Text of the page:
The harsh reality of athletic and writing careers alike being virtually all-consuming endeavors doesn't help matters--writers don't have much time for sport, and athletes don't have much time for writing. However, a number of notable works have been written from both inside and outside of the sport world, including the 2016 nonfiction work Indentured: The Battle to End the Exploitation of College Athletes (also published as Indentured: The Inside Story of the Rebellion Against the NCAA) by Joe Nocera and Ben Strauss.
The book focuses on the United States' National Collegiate Athletic Association (NCAA), the overarching organization that runs, promotes and markets university sport programmes in the US. From the inception of the NCAA to the strict rules it has put in place at one time or another to its various scandals (legal or otherwise), the book is obviously very critical of the institution and how it treats students. Assuming the information that Nocera and Strauss received and synthesised was accurate (and they presented it honestly), I think they have every right to be critical of an association that profits off of university football and basketball at the expense of players' grades, mental health and livelihood.
The authors argue that it is exploitative for universities to make billions of dollars off of games, television airings, sponsorships and jerseys while the players are required to remain strictly amateur and not receive any payment for playing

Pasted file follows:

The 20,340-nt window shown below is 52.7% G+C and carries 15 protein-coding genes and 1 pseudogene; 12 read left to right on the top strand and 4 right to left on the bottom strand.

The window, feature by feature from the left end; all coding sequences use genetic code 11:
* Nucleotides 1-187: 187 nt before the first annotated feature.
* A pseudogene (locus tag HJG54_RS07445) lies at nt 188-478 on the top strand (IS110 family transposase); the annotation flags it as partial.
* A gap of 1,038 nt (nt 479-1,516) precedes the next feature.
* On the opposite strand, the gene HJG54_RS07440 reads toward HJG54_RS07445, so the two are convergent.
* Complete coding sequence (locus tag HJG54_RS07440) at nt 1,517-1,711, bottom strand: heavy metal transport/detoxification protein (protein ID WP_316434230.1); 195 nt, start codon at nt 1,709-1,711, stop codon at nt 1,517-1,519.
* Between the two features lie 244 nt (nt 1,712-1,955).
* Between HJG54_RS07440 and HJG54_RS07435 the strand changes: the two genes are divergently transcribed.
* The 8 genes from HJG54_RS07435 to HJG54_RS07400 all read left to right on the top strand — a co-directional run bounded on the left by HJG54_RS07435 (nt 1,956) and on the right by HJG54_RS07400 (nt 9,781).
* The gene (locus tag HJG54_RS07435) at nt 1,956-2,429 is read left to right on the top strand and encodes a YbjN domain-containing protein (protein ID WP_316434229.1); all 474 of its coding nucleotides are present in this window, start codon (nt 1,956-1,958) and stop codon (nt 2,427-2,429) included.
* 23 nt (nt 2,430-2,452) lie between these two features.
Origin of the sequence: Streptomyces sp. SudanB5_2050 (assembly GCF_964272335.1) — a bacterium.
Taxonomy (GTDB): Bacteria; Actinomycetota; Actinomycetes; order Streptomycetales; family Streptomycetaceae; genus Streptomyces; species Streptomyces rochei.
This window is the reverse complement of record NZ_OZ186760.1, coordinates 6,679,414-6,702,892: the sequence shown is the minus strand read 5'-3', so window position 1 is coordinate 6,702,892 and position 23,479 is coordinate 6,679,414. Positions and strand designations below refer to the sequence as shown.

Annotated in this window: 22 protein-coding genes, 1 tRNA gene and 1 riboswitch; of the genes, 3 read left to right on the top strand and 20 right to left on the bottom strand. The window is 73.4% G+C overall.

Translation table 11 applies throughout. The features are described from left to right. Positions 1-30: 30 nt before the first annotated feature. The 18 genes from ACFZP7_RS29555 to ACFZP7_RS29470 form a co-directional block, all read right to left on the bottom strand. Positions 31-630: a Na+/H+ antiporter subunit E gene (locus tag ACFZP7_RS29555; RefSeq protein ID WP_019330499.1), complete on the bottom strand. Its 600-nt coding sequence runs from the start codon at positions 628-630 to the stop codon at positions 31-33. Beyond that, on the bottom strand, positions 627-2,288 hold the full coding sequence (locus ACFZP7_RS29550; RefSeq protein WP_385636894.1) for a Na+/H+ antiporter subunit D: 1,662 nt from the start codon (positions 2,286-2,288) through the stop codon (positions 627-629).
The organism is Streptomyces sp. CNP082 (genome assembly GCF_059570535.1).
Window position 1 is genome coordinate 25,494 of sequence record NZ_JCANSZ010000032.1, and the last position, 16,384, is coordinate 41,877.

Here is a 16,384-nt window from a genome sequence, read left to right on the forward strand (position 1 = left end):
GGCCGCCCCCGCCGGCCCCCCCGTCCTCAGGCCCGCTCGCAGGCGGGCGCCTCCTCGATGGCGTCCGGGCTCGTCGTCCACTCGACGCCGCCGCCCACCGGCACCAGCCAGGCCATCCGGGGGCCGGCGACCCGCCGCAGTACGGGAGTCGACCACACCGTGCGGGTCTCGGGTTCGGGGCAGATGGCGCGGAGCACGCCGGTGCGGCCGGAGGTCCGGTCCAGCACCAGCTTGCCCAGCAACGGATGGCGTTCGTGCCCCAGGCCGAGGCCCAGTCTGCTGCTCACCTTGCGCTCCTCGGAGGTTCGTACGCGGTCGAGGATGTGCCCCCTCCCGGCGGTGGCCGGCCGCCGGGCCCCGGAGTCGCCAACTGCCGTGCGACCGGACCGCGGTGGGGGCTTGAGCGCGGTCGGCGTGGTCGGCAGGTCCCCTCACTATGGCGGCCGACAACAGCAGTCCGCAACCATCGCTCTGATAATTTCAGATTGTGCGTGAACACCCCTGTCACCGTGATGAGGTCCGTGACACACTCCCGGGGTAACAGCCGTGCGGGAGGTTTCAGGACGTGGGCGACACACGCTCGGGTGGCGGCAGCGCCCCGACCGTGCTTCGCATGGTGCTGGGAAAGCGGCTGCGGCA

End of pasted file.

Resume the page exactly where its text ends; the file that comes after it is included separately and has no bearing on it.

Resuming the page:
As someone unfamiliar with university sport (outside of a brief experience in the Newcastle Archery Club!) I would need more information to solidify my opinion on the minutiae of the issue.
That said, I recommend the book to anyone interested in US university sport, as I'm sure all fans will have an opinion of some sort on the issues presented. Although the opinions presented are somewhat extreme and I'm not sure how current/accurate the source material is, I think the book will spark a lot of discussion about the true purpose of university sport programmes and what athletes actually are, or should be, getting out of the experience. After all, UK university sport remains relatively uncommercialized in comparison to the US, and while there is still plenty to criticize about the sport culture here, the issues and their scale are largely different. If you aren't interested in the subject, however, I would skip it, because the reader does have to read through a few hundred pages of detailed descriptions of various events taking place surrounding US university sport teams.